White Rocks Trailhead
Always bring a face covering when you leave home and maintain 6 feet of distance
- You will need a face covering to visit Boulder’s open space trails and parks. Always bring one with you when you leave home.
- Place it over your nose and mouth when you can’t maintain 6 feet of distance from others.
- Wear it around your neck or wrist when no one else is around.
- Parents should help children older than 2 years old properly wear a face covering.
- Help protect vulnerable community members and each other.
Don’t forget: Keep the space in open space! Always stay at least 6 feet from others you don’t live with or haven’t agreed to have close contact with.
Please follow these other responsible recreation reminders:
- Visit OSMPTrails.org to see current trail closures, historical data that shows areas of high and low open space use and trails that are wider than 6 feet. See when trails are busiest through our Visitation Data Explorer.
- Protect first responders. Know your limits and don’t take unnecessary risks.
- Plan ahead and consider recreating closer to home as parking is extremely limited - especially on Flagstaff Mountain.
- Remember: Leave No Trace! Pick up trash and dog waste. Stay on trail and walk through mud. Step off if you need to maintain distance but quickly step back on trail.
- For more responsible recreation reminders, please visit the Covid-19 Recovery page.
West of 95th Street on West Phillips Road, approximately 1.5 mi. north of Valmont Road.
Please check for Trail & Area Closures.
You are responsible for knowing and complying with all closures and OSMP rules & regulations.
A small parking lot (approx. 10 cars) just north of W. Phillips Road at the trailhead.
Please keep your car doors locked and your car windows rolled up at all times while leaving your vehicle parked at OSMP trailheads. Also consider leaving important valuables at home or take them with you while visiting open space. To report suspicious activity please call City of Boulder Dispatch 303-441-3333 or Boulder County Dispatch 303-441-4444. For crimes in progress, call 911 immediately.
East Boulder Trail extends to the west from this location through rolling hills of the grassland ecosystem. (**Please note that all visitors must stay on trail in the White Rocks Nature Preserve since it is a Habitat Conservation Area.) The western terminus is at the Gunbarrel Trailhead at the intersection of Boulderado and Cambridge in the Heatherwood neighborhood. The trail may also be taken southward, where it forks and crosses the private driveway (**Please stay on trail and do not hike on this private driveway), through rolling hills with vistas of the White Rock cliffs, past wetlands and over the bridge at Boulder Creek. The trail passes through the Lower Boulder Creek Habitat Conservation Area (HCA) where off-trail travel is not permitted. This southbound trail can be taken across Valmont Road and into Teller Farm. Its terminus is at the South Trailhead of Teller Farm (north of Arapahoe Road).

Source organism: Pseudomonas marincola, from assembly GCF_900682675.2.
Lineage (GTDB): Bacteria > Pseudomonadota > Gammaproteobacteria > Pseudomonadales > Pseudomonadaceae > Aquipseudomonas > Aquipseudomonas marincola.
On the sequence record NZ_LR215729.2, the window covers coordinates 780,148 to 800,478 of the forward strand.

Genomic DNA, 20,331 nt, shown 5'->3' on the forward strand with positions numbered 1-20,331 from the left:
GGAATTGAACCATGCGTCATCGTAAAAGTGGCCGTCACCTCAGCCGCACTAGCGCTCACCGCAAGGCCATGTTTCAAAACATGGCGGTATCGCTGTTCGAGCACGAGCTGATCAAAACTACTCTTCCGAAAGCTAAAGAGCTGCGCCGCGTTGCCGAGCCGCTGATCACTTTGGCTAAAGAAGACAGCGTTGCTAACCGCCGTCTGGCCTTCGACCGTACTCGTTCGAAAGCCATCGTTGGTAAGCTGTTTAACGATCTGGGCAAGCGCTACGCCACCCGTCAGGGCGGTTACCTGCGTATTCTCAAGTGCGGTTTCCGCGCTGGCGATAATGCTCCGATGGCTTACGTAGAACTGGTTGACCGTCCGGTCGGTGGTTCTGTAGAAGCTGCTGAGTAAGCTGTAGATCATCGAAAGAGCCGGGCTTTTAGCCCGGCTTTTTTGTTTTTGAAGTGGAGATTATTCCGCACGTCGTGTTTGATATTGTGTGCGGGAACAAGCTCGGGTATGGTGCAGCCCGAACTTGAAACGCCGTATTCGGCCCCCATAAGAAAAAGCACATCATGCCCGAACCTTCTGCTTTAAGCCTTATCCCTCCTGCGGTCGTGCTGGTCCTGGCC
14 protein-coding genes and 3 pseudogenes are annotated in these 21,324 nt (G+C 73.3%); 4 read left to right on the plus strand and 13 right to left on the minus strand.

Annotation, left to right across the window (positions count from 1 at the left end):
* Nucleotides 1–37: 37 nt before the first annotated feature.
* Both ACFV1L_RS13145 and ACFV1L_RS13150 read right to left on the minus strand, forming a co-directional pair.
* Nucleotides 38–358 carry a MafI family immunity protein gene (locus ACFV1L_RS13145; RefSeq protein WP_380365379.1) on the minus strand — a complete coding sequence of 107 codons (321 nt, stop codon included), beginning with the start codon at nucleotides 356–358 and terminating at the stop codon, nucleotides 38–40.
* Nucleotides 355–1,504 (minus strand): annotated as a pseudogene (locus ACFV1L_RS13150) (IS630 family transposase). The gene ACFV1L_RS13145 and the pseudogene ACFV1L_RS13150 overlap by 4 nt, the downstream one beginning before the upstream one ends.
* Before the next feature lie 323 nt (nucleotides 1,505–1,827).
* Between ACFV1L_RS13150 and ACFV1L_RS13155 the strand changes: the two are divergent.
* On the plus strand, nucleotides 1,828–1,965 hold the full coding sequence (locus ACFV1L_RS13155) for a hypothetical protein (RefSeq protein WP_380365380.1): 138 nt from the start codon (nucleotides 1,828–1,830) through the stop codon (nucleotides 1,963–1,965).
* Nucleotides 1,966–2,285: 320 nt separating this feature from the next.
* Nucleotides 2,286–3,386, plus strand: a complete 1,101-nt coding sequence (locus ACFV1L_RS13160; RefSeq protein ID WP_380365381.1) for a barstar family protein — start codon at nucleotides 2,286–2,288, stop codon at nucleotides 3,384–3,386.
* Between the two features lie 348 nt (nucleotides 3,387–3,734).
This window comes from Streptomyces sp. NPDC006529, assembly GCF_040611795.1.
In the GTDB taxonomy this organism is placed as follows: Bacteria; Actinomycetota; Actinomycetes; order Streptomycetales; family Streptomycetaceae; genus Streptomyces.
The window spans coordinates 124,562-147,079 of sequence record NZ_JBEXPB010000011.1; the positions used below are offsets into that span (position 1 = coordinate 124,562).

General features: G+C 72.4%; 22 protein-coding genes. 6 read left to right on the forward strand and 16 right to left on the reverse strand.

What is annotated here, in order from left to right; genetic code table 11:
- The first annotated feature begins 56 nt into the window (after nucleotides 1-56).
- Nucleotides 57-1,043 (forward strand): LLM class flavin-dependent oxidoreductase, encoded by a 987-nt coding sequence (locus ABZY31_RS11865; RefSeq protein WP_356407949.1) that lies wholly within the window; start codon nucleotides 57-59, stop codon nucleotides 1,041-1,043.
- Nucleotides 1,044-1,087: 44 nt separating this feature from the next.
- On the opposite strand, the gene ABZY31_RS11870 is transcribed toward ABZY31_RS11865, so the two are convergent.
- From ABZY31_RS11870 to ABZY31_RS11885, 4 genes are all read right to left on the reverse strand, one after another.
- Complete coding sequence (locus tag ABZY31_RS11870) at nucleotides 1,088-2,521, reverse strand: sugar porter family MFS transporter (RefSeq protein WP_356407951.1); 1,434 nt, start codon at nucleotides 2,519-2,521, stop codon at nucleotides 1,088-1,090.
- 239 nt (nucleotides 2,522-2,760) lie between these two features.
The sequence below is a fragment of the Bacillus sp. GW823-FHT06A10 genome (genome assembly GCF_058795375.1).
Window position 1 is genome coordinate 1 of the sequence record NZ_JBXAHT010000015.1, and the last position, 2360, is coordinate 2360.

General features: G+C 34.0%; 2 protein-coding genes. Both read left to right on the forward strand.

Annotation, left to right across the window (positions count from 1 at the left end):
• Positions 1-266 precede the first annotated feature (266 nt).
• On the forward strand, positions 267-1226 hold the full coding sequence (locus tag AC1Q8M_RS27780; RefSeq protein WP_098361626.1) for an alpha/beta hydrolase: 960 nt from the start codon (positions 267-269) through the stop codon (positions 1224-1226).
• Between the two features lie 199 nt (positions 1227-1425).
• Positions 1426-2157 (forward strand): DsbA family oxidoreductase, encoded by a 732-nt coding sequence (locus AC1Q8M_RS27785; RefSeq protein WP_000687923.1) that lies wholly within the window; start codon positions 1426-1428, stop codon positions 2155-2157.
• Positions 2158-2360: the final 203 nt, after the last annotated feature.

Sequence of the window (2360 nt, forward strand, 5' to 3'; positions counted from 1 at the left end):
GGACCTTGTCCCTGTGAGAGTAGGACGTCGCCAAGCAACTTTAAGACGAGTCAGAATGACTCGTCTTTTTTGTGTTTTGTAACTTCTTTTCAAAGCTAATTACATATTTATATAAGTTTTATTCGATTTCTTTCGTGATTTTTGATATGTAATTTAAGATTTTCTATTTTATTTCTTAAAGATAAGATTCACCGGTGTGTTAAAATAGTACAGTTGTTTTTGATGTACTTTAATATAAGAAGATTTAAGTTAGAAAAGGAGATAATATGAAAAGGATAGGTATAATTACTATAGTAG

This area is identified as being popular with people using wheelchairs. See the Accessible Trails Page for details.
No facilities available.
No picnic facilities.
Bicycles are allowed throughout the length of the East Boulder Trail. Bicycles may be ridden only on those trails that are posted with the international bicycle symbol. Other bike trails on OSMP.
Learn about bringing your dog to OSMP. Dogs are not permitted in the White Rocks Nature Preserve or within 100 yards of Teller Lake. All dogs must be leashed in the Trailhead Leash Area. Beyond the trailhead, dogs must be on a hand-held leash at all times unless they meet the voice and sight control standard and display a City of Boulder Voice and Sight tag. Dogs are not permitted north of Valmont Road. Dog excrement removal is required by law.
Horses are allowed on most trails. On-trail riding is encouraged to protect rare plants and wildlife habitat. Popular areas for horseback riding.
The White Rocks Nature Preserve supports a diverse array of animal. Among them are raptors, waterfowl, songbirds, white-tail deer, bats, coyotes, foxes, snapping turtles, and snakes.
- The ponds in the White Rocks Nature Preserve were previously gravel pits mined and reclaimed by the Flatirons Company.
- The area has a rich agricultural history.